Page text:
The Billings family settled on the shores of the Rideau River in 1812 and took an active role in shaping the community as it evolved over time and until the 1970s when they left the estate. This National Historic Site on 8 acres of green space is also home to one of Ottawa’s oldest community cemeteries where well-known Ottawa pioneers, such as the Evans, Brouse and Firth families, are laid to rest.2100 Cabot Street Ottawa Ontario K1H 6K1 (613) 247-4830 ottawa.ca/en/residents/arts-heritage-and-culture/museums-and-historic-sites/billings-estate-national-historic [email protected]
Established by Lt-Col. John By in 1826, the ByWard Market is one of Canada’s oldest and largest public markets. Within an area roughly four blocks square, you’ll find museums, cafés, specialty food shops, boutiques, galleries, restaurants, pubs, hair & aesthetics salons and more!55 Byward Market Square Ottawa Ontario K1N 9C3 (613) 562-3325 byward-market.com
The ByWard Market is where Ottawa was born. Established by Lt-Col. John By in 1826, the ByWard Market is one of Canada’s oldest and largest public markets. The legendary builder of the Rideau Canal; Lt-Col. By himself laid out the street plan of the Market, designating George and York Streets to be extra wide to accommodate the horse-drawn carriages that brought foodstuffs to the market every day.
The ByWard Market is Ottawa’s number one tourist attraction, and is the premier destination for shopping, dining, arts, entertainment and professional services for residents and visitors. This area averages 50,000 visitors per weekend in the summer months. It is home to both a local farmers’ market and artisans, as well as over 600 independent businesses.267 Dalhousie Street, #202 Ottawa Ontario K1N7E3 (613) 562-3325 byward-market.com [email protected]
Play in the past and make memories for the future at your City of Ottawa’s local museums and historic sites. Enjoy a wide array of themed events, hands-on activities and interactive exhibits.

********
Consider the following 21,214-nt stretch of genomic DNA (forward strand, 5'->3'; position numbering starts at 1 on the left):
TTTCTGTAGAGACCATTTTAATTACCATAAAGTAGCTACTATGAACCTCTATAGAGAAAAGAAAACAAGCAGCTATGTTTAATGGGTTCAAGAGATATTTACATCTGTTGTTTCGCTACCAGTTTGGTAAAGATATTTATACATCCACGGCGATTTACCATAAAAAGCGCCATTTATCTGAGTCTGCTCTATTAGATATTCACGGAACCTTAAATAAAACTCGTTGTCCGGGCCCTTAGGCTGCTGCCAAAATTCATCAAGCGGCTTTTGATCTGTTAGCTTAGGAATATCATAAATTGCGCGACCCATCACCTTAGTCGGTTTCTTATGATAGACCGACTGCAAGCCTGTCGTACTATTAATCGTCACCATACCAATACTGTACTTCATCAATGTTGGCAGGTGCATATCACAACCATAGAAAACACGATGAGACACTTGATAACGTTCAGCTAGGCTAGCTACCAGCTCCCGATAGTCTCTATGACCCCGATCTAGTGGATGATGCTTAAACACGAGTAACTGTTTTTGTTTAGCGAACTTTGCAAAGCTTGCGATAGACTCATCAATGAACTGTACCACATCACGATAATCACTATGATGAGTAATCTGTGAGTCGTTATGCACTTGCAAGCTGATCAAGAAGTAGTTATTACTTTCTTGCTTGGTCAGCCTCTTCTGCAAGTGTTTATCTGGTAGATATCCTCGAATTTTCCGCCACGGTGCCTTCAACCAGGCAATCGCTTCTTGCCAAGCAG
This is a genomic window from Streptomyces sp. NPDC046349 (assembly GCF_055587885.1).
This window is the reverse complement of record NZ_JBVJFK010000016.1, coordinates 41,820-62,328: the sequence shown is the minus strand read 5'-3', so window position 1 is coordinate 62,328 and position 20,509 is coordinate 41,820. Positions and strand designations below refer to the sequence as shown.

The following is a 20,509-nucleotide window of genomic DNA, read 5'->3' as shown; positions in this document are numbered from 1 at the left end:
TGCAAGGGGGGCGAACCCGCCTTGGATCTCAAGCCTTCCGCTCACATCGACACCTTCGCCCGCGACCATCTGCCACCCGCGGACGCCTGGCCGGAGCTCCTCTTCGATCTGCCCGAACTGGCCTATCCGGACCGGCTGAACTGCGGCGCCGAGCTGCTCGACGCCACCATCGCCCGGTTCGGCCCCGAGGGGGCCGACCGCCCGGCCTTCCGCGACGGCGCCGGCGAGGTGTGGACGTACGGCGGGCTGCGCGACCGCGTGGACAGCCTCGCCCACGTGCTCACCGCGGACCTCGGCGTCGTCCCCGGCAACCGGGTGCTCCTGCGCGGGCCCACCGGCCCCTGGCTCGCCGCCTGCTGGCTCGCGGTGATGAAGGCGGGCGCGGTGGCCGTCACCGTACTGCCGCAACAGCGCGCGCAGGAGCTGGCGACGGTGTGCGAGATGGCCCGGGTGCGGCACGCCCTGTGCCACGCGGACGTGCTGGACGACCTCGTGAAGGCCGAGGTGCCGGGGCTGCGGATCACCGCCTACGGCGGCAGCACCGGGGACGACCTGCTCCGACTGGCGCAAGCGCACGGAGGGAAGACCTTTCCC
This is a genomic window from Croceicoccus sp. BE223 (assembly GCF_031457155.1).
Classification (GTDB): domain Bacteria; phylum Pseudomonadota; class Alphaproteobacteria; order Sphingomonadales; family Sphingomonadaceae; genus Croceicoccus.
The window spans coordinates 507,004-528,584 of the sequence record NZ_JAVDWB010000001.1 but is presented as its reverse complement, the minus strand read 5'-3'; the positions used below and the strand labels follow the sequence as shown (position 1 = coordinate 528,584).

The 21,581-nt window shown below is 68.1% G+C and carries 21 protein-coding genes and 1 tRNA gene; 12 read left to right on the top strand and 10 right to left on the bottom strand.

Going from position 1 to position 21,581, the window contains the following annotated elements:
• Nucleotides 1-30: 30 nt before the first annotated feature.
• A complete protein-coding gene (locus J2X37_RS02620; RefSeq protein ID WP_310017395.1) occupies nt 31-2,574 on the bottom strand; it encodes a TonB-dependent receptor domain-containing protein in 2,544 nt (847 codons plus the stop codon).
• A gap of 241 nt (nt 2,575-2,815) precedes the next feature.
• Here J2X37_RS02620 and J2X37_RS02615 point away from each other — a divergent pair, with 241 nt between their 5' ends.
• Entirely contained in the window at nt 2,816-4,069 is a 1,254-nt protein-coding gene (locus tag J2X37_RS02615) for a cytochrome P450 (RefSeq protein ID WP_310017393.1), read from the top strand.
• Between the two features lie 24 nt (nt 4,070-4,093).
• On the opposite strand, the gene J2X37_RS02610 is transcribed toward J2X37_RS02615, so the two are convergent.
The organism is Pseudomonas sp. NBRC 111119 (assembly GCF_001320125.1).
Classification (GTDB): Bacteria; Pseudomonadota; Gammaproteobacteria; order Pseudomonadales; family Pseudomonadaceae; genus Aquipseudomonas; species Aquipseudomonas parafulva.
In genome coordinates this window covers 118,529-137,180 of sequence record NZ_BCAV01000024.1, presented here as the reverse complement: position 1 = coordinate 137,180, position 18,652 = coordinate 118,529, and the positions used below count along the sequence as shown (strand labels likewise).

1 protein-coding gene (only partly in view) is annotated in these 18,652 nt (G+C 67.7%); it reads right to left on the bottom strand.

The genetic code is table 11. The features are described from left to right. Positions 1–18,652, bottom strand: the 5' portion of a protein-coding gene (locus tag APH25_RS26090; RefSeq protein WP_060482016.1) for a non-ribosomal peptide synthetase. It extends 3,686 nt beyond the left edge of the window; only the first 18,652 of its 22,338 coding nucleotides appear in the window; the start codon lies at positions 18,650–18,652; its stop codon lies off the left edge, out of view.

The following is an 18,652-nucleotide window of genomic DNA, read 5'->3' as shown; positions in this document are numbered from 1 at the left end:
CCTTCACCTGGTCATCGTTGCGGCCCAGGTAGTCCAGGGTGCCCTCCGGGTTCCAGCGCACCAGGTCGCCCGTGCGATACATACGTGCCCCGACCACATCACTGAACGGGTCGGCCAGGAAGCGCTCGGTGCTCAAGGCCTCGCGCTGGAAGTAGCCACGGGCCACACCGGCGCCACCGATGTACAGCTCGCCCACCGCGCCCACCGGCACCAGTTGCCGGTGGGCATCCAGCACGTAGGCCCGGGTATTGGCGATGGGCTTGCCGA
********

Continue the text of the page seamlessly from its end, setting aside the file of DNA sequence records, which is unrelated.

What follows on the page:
Unique in the nation’s capital, Cumberland Heritage Village Museum provides an immersive, fun, and educational experience that showcases life in the 1920s and 30s with dozens of heritage and true-to-the-era reproduction buildings – including a working sawmill and blacksmith shop– heritage breed farm animals, people in costume, vintage tractor-pulled wagon rides, and so much more.2940 Old Montreal Road Cumberland Ontario K4C 1G3 (613) 0833-3059 ext. 221 ottawa.ca/en/residents/arts-heritage-and-culture/museums-and-historic-sites/cumberland-heritage-village-museum [email protected]
The Diefenbunker is a four-story, 100,000 square foot underground bunker, built between 1959 and 1961. The mandate of the Diefenbunker is to increase public interest in and a critical understanding of the Cold War, by preserving the Diefenbunker as a national historic site, and operating a Cold War Museum.3929 Carp Road Carp Ontario K0A 1L0 (613) 839-0007 diefenbunker.ca
The City of Ottawa is proud to present Doors Open Ottawa, a free annual architectural event that celebrates our community’s built heritage at the beginning of June.101 Centrepointe Drive Nepean Ontario K2G 0B5 (613) 580-9674 ottawa.ca/en/residents/arts-heritage-and-culture/museums-and-historic-sites/doors-open-ottawa [email protected]
One of Wakefield’s oldest dwellings, the Fairbairn house was the home of Scottish settler William Fairbairn. Fairbairn arrived in Wakefield in 1834 and, in 1838, erected the area’s first grist mill, beside the La Pêche River just as it begins its descent to join the Gatineau. The original thick stone walls he constructed are still an attraction in today’s Wakefield Mill. The house, built by William in the 1860s, now sits proudly on the east bank of the Gatineau River, a short walk from the centre of Wakefield village and not far from its original site on William Fairbairn’s farm. It has an adventure-filled past, having been relocated twice. Threatened with demolition in 1993 to make way for a road approach to the new bridge over the Gatineau River, it was moved across Route 105 from its farm location by Andy Tommy. in 2005, about to be torn down to provide space for condo housing, the house was moved again, by the Municipality of La Pêche at the request of the Gatineau Valley Historical Society. Its permanent location is across the river, near the covered bridge, in the seven-acre Hendrick Park. On September 1, 2012, the new Fairbairn House Heritage Centre first opened its doors to visitors. With exhibits, programmes and an ongoing roster of special events, Fairbairn House has a renewed purpose, focussing on our unique history and enhancing the area’s potential as a recreo-touristic destination.45 Wakefield Heights Wakefield Quebec J0X 3G0 +1.8197783382 www.fairbairn.ca/ [email protected]